- Scott Burnside, NHL
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In the end, it wasn't so much disheartening as predictable, the NHL and its players failing to even agree on who demanded labor discussions be halted on the eve of the Labor Day weekend.
And so a day that began with great anticipation that there might actually be traction that could lead to a timely end to labor talks ended instead with the kind of pessimism many have been expecting all along -- and, once again, reduced these complicated negotiations to the same tired, elemental question: Who's right and who's wrong?
You can argue who owns the moral high ground in the now stalled talks between the NHL and the NHLPA until your toenails turn a nice shade of blue, but it is the ultimate moot point, a distinction that has no bearing whatsoever on however or, more importantly, whenever this labor dispute is resolved.
The owners own the teams -- hence their title -- so why shouldn't they want to make as much money as possible, even if their financial problems are almost all of their own making?
They don't call it the charity of hockey, they call it the business of hockey, and after getting cost certainty with a salary cap last time around, the owners want something more this time.
After seven years of a system that saw the players receive 57 percent of hockey-related revenues, the owners have decided they need to reset the economic landscape. Reset means, of course, giving the players less, starting with the 2012-13 season.
If you were an owner, wouldn't you want that?
It remains a mystery why so many people seem surprised by the owners' tack.
Commissioner Gary Bettman quite accurately points out that 57 percent isn't etched in stone, it was negotiated into the current CBA and that deal is about to end in two weeks' time, and the last proposal saw the owners demanding the players back off to 46 percent of what would be a smaller hockey-related revenue pie.
The players, of course, have grown to love the 57 percent cut of the pie and why wouldn't they, given that revenues have grown to a record $3.3 billion? Seven years ago, the players' association looked like it had suffered a death blow when it fell apart at the seams and agreed to the salary cap it insisted it would never take -- and life has turned out pretty good for them.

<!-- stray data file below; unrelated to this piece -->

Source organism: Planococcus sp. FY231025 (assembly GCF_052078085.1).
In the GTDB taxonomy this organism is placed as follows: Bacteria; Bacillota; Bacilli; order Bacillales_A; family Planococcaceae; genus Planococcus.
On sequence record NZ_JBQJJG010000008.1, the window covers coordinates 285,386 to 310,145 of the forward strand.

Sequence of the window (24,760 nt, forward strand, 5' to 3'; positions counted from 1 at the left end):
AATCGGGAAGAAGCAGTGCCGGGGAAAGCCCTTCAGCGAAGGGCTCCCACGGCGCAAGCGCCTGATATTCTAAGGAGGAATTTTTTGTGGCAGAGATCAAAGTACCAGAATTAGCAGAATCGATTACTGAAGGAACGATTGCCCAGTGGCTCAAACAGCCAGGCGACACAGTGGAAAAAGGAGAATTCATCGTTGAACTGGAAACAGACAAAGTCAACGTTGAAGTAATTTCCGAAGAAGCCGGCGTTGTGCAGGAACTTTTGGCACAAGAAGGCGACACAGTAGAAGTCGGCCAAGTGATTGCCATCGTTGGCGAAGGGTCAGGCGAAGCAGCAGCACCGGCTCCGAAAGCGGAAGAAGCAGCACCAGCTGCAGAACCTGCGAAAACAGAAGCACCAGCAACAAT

Now, they're being asked to once again hand over a significant portion of their future earnings in large part because owners can't make their own system work.
How is that fair?
Well, it's not, of course, but where is it written anywhere that this is about fair?
Journalists and agents (who oddly enough oppose the league's cash grab because, well, it limits their ability to get their hands on as much of the players' money as possible) can squabble all they want about the hypocrisy of the owners' position, especially given a summer that has seen hundreds of millions of dollars committed to long-term contracts that the owners insist are ruining their game.
Guess what? Even if public opinion meant anything in this scenario -- and we're not sure it does at all -- the fact the owners will wear the black hat in this drama does not change the fact that they appear destined to get what they want, or at least a good portion of what they want.
The players might not like it one bit, but there seems to be at least a tacit acknowledgement that this is where we're ultimately headed.
Why else would you see veteran Shane Doan set a Sept. 15 deadline for signing a new deal somewhere? It's not because he thinks a new CBA is going to be more lucrative for players. In fact, one source told ESPN.com this week he's surprised Doan doesn't sign immediately in the event the two sides come to a deal before the current deal ends on Sept. 15.